Ijalana was on the field for each of the last two touchdown drives, the only time he was in for two drives in a row, but it was actually Giacomini who was in the game on the first two touchdown drives.
I'm not sure it helped the lack of cohesion on the line in the early stages though. Giacomini showed some initial rust and was still struggling to move well enough laterally to prevent edge rushers from turning the corner on him as was the case for much of last season.
Those early struggles were summed up by this sack, where four pass rushers arrive at the quarterback simultaneously as each of them beats or drives back their blocker and James Carpenter had no idea who to help.
I felt sorry for Carpenter in the first half, as there were several plays where he executed his block really well, but someone else made a mistake so the run got blown up. Later on, his contributions had more of a direct impact, notably on the go-ahead touchdown. Carpenter had a couple of negatives, including giving up a pressure on a stunt and negating a third-down conversion with a holding penalty, but his run blocking performance was influential, especially with Nick Mangold out.
Mangold's replacement, Wesley Johnson, once again was just about good enough for the Jets' offense to function effectively. He was overmatched at the point of attack on a few plays and struggled on a couple of bull rushes in pass protection but made a couple of good second level blocks and made a good block on one of the Forté touchdown runs. Make no mistake though, despite the decent rushing stats with him in the game, a healthy Mangold will produce a significant upgrade.
After an impressive game last week, Brian Winters fared quite well again, although he let his man get off his block to make a few plays in the first half. He had some good run blocks in the second half and didn't get beaten in pass protection, although he was driven back into the pocket a couple of times.
Ryan Clady had two false starts and was again beaten a handful of times in pass protection, but was at least able to limit the amount of clean pressure this week. He was inconsistent in the running game too, albeit better in the second half, like everyone else.
I'm not sure what they will do with Ijalana and Giacomini going forward. Ijalana wasn't flawless in pass protection either, giving up a hit, and he messed up a couple of assignments to lead to a run being stuffed for a loss and another being stuffed at the goal line. He made a key block on a screen pass and a couple of good run blocks though.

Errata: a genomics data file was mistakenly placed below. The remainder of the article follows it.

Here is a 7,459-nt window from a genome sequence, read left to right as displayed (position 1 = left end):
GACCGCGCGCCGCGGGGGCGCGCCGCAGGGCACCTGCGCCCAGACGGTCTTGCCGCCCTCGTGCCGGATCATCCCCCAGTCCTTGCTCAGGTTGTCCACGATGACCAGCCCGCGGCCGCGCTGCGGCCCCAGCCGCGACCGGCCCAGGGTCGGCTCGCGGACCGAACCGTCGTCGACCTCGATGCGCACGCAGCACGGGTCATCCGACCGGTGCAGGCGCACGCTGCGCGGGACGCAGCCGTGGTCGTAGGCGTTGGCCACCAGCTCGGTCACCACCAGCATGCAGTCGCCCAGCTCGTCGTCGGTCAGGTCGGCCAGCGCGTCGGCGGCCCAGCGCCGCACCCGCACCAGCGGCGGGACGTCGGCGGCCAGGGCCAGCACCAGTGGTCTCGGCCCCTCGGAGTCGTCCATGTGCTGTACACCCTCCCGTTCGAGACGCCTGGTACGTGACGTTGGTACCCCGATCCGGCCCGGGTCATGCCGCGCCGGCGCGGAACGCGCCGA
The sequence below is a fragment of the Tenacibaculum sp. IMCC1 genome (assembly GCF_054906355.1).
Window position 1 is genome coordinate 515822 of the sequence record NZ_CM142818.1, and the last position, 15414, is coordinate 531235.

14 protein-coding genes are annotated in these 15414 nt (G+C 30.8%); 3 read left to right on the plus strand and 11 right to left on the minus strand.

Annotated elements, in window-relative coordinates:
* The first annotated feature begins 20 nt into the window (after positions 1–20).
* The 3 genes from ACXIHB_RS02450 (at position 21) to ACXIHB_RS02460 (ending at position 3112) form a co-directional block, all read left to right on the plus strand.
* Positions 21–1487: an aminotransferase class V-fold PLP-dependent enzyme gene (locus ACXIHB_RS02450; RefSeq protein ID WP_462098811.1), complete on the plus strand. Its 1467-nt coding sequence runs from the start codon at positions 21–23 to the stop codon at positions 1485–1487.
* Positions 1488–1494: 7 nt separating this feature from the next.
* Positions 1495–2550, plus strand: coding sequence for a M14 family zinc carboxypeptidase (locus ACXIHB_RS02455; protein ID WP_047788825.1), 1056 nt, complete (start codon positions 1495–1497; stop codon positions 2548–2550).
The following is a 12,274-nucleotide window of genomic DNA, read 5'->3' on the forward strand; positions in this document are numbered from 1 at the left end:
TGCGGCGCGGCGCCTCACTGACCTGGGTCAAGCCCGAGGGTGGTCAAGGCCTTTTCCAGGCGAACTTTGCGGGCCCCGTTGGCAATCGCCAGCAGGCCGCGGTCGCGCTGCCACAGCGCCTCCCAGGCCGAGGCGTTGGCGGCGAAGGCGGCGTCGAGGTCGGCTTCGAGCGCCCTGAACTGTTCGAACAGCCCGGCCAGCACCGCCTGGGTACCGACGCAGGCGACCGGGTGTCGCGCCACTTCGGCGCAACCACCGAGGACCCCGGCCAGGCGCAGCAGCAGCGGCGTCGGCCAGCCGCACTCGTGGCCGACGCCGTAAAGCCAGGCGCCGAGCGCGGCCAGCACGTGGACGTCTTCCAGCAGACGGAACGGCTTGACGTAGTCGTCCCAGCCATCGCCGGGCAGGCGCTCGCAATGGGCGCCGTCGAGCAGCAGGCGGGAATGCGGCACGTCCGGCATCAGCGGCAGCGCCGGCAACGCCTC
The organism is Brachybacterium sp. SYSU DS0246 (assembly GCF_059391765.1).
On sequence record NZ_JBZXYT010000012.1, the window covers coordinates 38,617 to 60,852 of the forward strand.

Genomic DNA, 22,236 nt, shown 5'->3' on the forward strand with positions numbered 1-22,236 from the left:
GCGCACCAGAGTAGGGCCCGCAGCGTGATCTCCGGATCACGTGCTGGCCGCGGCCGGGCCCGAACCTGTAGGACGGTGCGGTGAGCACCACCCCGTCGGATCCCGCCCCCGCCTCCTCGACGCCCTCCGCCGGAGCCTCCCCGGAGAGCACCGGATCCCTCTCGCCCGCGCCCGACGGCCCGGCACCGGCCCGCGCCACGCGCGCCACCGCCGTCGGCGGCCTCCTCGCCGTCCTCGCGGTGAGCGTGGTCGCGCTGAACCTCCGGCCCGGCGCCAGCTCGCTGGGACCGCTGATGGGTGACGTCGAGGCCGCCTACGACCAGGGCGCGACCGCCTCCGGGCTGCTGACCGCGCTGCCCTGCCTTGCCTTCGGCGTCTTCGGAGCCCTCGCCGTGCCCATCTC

In light of his struggles, Clady losing time to Ijalana could even be a consideration. Also, where will Brent Qvale fit in once he is ready to return?
For the second week in a row, the Jets employed Dakota Dozier liberally as an extra tight end and he made a good block on the go-ahead touchdown run. Brandon Shell also saw action on one short yardage play.
Bent: The Jets did exactly what we suggested last week with their defensive line, rotating Leonard Williams, Sheldon Richardson and Muhammad Wilkerson into two spots on the defensive line and occasionally playing all three together as a three-man front.
This meant there was less work for nose tackle Steve McLendon, who was averaging about 45 snaps per game in the first six weeks, but that snap count has halved over the last two.
Early returns were not good, as the Browns marched downfield for a touchdown on their opening drive and led 20-7 at the half. However, it began to pay off down the stretch, as the Jets perhaps benefited from each of their three stars being fresher than usual in the fourth quarter.
The Browns were held to 68 yards rushing on 18 carries, including just 20 yards in the second half. In fact, almost half of those yards came on two plays, otherwise the Browns were only gaining about two yards per carry. The Jets now have the number one run defense in the NFL despite losing Damon Harrison in the offseason. They also generated a decent amount of pressure.
Perhaps the biggest play of the game came just before halftime with the Browns potentially about to take a seemingly unassailable 24-7 lead. Wilkerson burst into the backfield for a sack and the Browns eventually had to settle for a field goal.
What I liked most about the play was that Wilkerson looked angry afterwards, rather than being exuberant about having compiled an individual highlight. There have been times this year when players have celebrated big defensive plays while having played poorly overall a little too excitedly for my liking. That attitude perhaps helped make Bowles' halftime message effective.
Wilkerson came up big again later on when his pressure set up an interception to set up the clinching field goal. He also got in on a couple of run stuffs. Overall, Wilkerson may still be struggling with injuries as he hasn't been putting together the consistently dominant performances we're used to seeing from him, but he was the pick of the Jets' linemen yesterday.
Richardson was held without a tackle, which might get a lot of attention given how it's been assumed he'd automatically ramp up his production once he moved back onto the line. However, he was mostly rushing the passer, so he didn't get many opportunities to make tackles against the run. In that role, he had four pressures.
It's possible Richardson might take time to adjust to playing full time on the line again, assuming they persevere with that. He was uncharacteristically driven off a few times, missed a tackle in the backfield and false-started with the Browns backed up to their goal line. For the game as a whole, Richardson was standing up on just two plays, so the team wasn't tempted to use him as a linebacker even with all the injuries there.
Williams didn't have much production either, although he was in on two run stuffs including one for a loss, got close to Josh McCown a couple of times and made an open-field tackle to force a field goal attempt.